Fact Check: Eight Years Were NOT Lost When the Gregorian Calendar Was Unveiled in the 1500s, Mayan Calendar Apocalypse NOT Foretold

Fact Check

  • by: Arthur Brice
Fact Check: Eight Years Were NOT Lost When the Gregorian Calendar Was Unveiled in the 1500s, Mayan Calendar Apocalypse NOT Foretold Days Skipped

Were eight years lost when the Gregorian calendar was introduced in 1582, meaning that the global apocalypse supposedly foretold in the Mayan calendar for 2012 actually was supposed to happen in 2020? No, that's not true: Only 10 days were lost when the Gregorian calendar replaced the Julian calendar because it is more accurate. Besides, the Mayan calendar did not indicate worldwide destruction would occur in 2012. The Mayan calendar just ran out of space on that year, and another cycle was set to begin right after that, much like 2020 turned into 2021.

The claim appeared in a post (archived here) published on Instagram on December 29, 2020. It said:

People are growing concerned after discovering that when we switched calendars in the 1500's, we lost about 8 years in translation, which would technically place Earth in the year 2012, the same year that the Mayan Calendar predicted the world would end.

If we start with the given that the world did not end in 2020, facts -- sometimes a bit complicated -- can debunk the Mayan Doomsday scenario. Let's start with humanity's attempts to define and quantify such an ethereal concept as time. We won't deal with seconds, minutes and hours, but rather with years and calendars. We'll get to Doomsdays later.

The NRICH Project at the University of Oxford goes back a few millennia:

Ever since humans first noticed the regular movement of the Sun and the stars, we have wondered about the passage of time. Prehistoric people first recorded the phases of the Moon some 30,000 years ago, and recording time has been a way by which humanity has observed the heavens and represented the progress of civilization.

This led to ways to measure time. Again NRICH:

Babylonian records of observations of heavenly events date back to 1,600 BCE. The reason for adopting their arithmetic system is probably because 60 has many divisors, and their decision to adopt 360 days as the length of the year and 3600 in a circle was based on their existing mathematics and the convenience that the sun moves through the sky relative to fixed stars at about 1 degree each day.

Skipping ahead, we come to the Roman Calendar. The site timeanddate.com says this about it:

The Roman calendar is the time reckoning system used in ancient Rome. However, because the calendar was reformed and adjusted countless times over the centuries, the term essentially denotes a series of evolving calendar systems, whose structures are partly unknown and vary quite a bit.

Here, we focus mainly on the calendar used in the Roman Republic (509-27 BCE). Also known as the Republican calendar, it is the earliest calendar system from Rome for which we have historical evidence. It was used until 45 BCE, when it was replaced by the Julian calendar.

Ah, the Julian calendar. Again, timeanddate.com:

The Julian calendar's predecessor, the Roman calendar, was a very complicated lunar calendar, based on the moon phases. It required a group of people to decide when days should be added or removed in order to keep the calendar in sync with the astronomical seasons, marked by equinoxes and solstices.

Enter Julius Caesar. He switched from the moon to the sun to measure time. The Connecticut State Library web site explains:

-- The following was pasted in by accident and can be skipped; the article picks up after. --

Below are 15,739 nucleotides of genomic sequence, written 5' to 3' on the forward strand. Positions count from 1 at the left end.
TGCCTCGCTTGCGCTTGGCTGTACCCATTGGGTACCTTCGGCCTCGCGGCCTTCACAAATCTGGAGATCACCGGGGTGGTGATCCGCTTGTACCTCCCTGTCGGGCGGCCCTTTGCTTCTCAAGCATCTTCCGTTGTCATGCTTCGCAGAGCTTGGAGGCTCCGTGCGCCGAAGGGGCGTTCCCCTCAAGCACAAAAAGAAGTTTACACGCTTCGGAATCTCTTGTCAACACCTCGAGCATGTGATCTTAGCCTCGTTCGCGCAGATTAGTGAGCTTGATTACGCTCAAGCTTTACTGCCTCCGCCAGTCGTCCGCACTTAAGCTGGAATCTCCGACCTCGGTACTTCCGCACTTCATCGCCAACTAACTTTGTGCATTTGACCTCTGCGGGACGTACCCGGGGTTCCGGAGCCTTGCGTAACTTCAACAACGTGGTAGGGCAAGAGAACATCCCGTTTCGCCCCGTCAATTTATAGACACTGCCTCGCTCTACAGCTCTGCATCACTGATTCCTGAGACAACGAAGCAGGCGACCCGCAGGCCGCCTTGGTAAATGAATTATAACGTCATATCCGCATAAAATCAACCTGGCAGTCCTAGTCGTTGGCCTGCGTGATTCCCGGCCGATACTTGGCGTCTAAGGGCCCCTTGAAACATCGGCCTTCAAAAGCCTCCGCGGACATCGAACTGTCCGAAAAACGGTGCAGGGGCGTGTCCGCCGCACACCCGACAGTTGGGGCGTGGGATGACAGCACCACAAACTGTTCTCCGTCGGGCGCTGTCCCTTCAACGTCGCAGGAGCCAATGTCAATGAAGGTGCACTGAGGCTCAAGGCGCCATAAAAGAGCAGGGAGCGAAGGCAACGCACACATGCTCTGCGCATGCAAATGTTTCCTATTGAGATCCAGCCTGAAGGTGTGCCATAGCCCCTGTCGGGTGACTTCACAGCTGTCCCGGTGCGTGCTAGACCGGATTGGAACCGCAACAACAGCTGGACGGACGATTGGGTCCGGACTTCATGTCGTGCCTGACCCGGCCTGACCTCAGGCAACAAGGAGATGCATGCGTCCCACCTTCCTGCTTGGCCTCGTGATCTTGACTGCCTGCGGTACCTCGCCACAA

In 45 B.C., Julius Caesar ordered a calendar consisting of twelve months based on a solar year. This calendar employed a cycle of three years of 365 days, followed by a year of 366 days (leap year). When first implemented, the "Julian Calendar" also moved the beginning of the year from March 1 to January 1. However, following the fall of the Roman Empire in the fifth century, the new year was gradually realigned to coincide with Christian festivals until by the seventh century, Christmas Day marked the beginning of the new year in many countries.

By the ninth century, parts of southern Europe began observing first day of the new year on March 25 to coincide with Annunciation Day (the church holiday nine months prior to Christmas celebrating the Angel Gabriel's revelation to the Virgin Mary that she was to be the mother of the Messiah). The last day of the year was March 24. However, England did not adopt this change in the beginning of the new year until late in the twelfth century.

Because the year began in March, records referring to the "first month" pertain to March; to the second month pertain to April, etc., so that "the 19th of the 12th month" would be February 19. In fact, in Latin, September means seventh month, October means eighth month, November means ninth month, and December means tenth month. Use of numbers, rather than names, of months was especially prevalent in Quaker records.

Pope Gregory XIII stepped in to try to impose some order. Says the Connecticut State Library site:

During the Middle Ages, it began to became apparent that the Julian leap year formula had overcompensated for the actual length of a solar year, having added an extra day every 128 years. However, no adjustments were made to compensate. By 1582, seasonal equinoxes were falling 10 days "too early," and some church holidays, such as Easter, did not always fall in the proper seasons. In that year, Pope Gregory XIII authorized, and most Roman Catholic countries adopted, the "Gregorian" or "New Style" Calendar." As part of the change, ten days were dropped from the month of October, and the formula for determining leap years was revised so that only years divisible by 400 (e.g., 1600, 2000) at the end of a century would be leap years. January 1 was established as the first day of the new year. Protestant countries, including England and its colonies, not recognizing the authority of the Pope, continued to use the Julian Calendar.